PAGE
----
Connecting state and local government leaders
STATE AND LOCAL ROUNDUP | Police in Colorado take off-road vehicles to homeless encampment to provide vaccines and Covid tests … Can city recoup cancelled RNC costs? … Colleges require flu shots.
Eleven states on Tuesday joined the U.S. Department of Justice in filing an antitrust lawsuit against Google that accuses the company of using exclusive business contracts to stymie competitors and maintain an illegal monopoly over “search and search advertising.”
“For many years, Google has used anticompetitive tactics to maintain and extend its monopolies in the markets for general search services, search advertising, and general search text advertising—the cornerstones of its empire,” says the legal complaint, filed in the U.S. District Court in Washington, D.C.
Those tactics include “exclusionary agreements” with smartphone manufacturers (including Apple and Samsung) and wireless carriers (AT&T, T-Mobile and Verizon) that make Google the default search engine and “in many cases...specifically prohibit Google’s counterparties from dealing with Google’s competitors,” according to the lawsuit. Left unchecked, the complaint says, those actions will continue “crippling the competitive process, reducing consumer choice, and stifling innovation.”
In a statement, Google called the lawsuit “deeply flawed,” saying the company hasn’t violated federal antitrust laws.
“People use Google because they choose to, not because they’re forced to, or because they can’t find alternatives,” the company said on its website. “This lawsuit would do nothing to help consumers. To the contrary, it would artificially prop up lower-quality search alternatives, raise phone prices, and make it harder for people to get the search services they want to use.”
All 11 state attorneys general who signed onto the complaint are Republican. But a bipartisan group of nearly every other state attorney general is conducting a separate investigation into Google, including seven who released a joint statement Tuesday saying they would “file a motion to consolidate our case with the DOJ’s” should the results of their probe warrant a lawsuit. Democratic lawmakers in Congress have also accused Google of controlling an illegal monopoly over online search and advertising. [The New York Times; Washington Post; The Verge]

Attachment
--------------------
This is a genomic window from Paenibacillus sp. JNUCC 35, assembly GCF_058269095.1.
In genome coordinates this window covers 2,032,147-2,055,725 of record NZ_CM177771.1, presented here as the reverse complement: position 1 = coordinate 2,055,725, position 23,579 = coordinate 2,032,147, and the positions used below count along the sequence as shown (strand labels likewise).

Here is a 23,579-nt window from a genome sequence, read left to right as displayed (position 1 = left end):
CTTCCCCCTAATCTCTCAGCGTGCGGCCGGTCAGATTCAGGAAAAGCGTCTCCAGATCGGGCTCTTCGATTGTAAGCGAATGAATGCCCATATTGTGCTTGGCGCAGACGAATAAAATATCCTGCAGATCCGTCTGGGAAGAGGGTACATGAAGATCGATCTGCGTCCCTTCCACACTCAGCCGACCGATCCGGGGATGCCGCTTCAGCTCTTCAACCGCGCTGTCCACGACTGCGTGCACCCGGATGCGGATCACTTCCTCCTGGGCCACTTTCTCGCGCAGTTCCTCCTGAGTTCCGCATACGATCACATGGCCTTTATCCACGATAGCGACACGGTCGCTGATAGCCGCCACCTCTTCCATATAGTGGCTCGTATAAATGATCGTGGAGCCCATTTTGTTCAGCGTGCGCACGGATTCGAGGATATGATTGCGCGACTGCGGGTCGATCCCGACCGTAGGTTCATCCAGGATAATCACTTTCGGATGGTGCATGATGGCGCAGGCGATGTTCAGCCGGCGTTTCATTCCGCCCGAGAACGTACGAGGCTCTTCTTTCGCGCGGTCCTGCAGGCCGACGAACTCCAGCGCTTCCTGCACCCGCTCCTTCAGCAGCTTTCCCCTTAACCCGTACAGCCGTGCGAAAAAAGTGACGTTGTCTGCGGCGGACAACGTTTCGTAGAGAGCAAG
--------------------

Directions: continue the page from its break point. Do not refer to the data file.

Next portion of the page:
OFF-ROAD COVID TESTING | Police in Pueblo, Colorado are driving utility task vehicles to visit homeless people living on the rocky and hard-to-reach banks of a local creek. The Pueblo Police Department used two new UTVs, purchased for $36,000, to provide Covid-19 tests and hepatitis A vaccinations to the homeless population near Fountain Creek. The vehicles, outfitted with police lights, sirens and a trailer, were purchased with a combination of grant funding from the Colorado Housing and Finance Authority and donations from Volunteers Assisting Pueblo Police, which raised money through a golf tournament. In addition to homeless outreach, the vehicles will be used for street events, community outreach and safety patrols along river and wilderness trails. [The Coloradoan]
CANCELED CONVENTION COSTS | Officials in Jacksonville, Florida are seeking reimbursement for more than $150,000 in law enforcement expenses, consulting fees and other costs associated with preparing the city to host the National Republican Convention. The convention was originally scheduled to take place in Charlotte but was moved to Jacksonville after party officials objected to social distancing guidelines put in place by North Carolina Gov. Roy Cooper. But the in-person event in Jacksonville was later canceled due to concerns over the ongoing coronavirus pandemic. City officials said the host committee assured them the costs would be repaid in a timely manner. [Florida Times-Union]
COVID-19 COLLABORATIVE | A medical research center in Maine is the latest institute to join a nationwide initiative to create a centralized data hub for scientists to study—and identify potential treatments for—Covid-19. The Maine Medical Center Research Institute, located in Portland, received a $203,000 grant from West Virginia University to join the collective, known as the National Covid Cohort Collaborative. The partnership includes more than 35 institutions and aims to use clinical data on Covid-19 to address the pandemic. Participating organizations “send in de-identified clinical, laboratory and diagnostic data from patients tested for Covid-19,” which is then made available to scientists and researchers who are working to improve care and treatments for the virus. The Maine Medical Center Research Institute will contribute a data warehouse of medical records from patients, starting at the beginning of 2020. The project complies with medical confidentiality laws, officials said. [Associated Press]
COLLEGE FLU SHOTS | A growing number of colleges and universities are requiring students and staff members to get vaccinated for the flu as schools try to mitigate the risk of an influenza outbreak alongside the ongoing coronavirus pandemic. About 14% of colleges and universities in a sample of 86 schools are requiring the flu shot, according to preliminary data from the American College Health Association, and 67% of schools that aren’t requiring the vaccination are increasing efforts to encourage participation. Some schools, including Wayne State University in Detroit, are providing religious, moral, ethical and medical exemptions for staff and students. Others, like the University of California system, are facing lawsuits that the requirement is unconstitutional. The flu vaccine reduces the risk of illness from the flu by between 40% and 60%, according to the Centers for Disease Control and Prevention. [Wall Street Journal]
Kate Elizabeth Queram is a staff correspondent for Route Fifty and is based in Washington, D.C.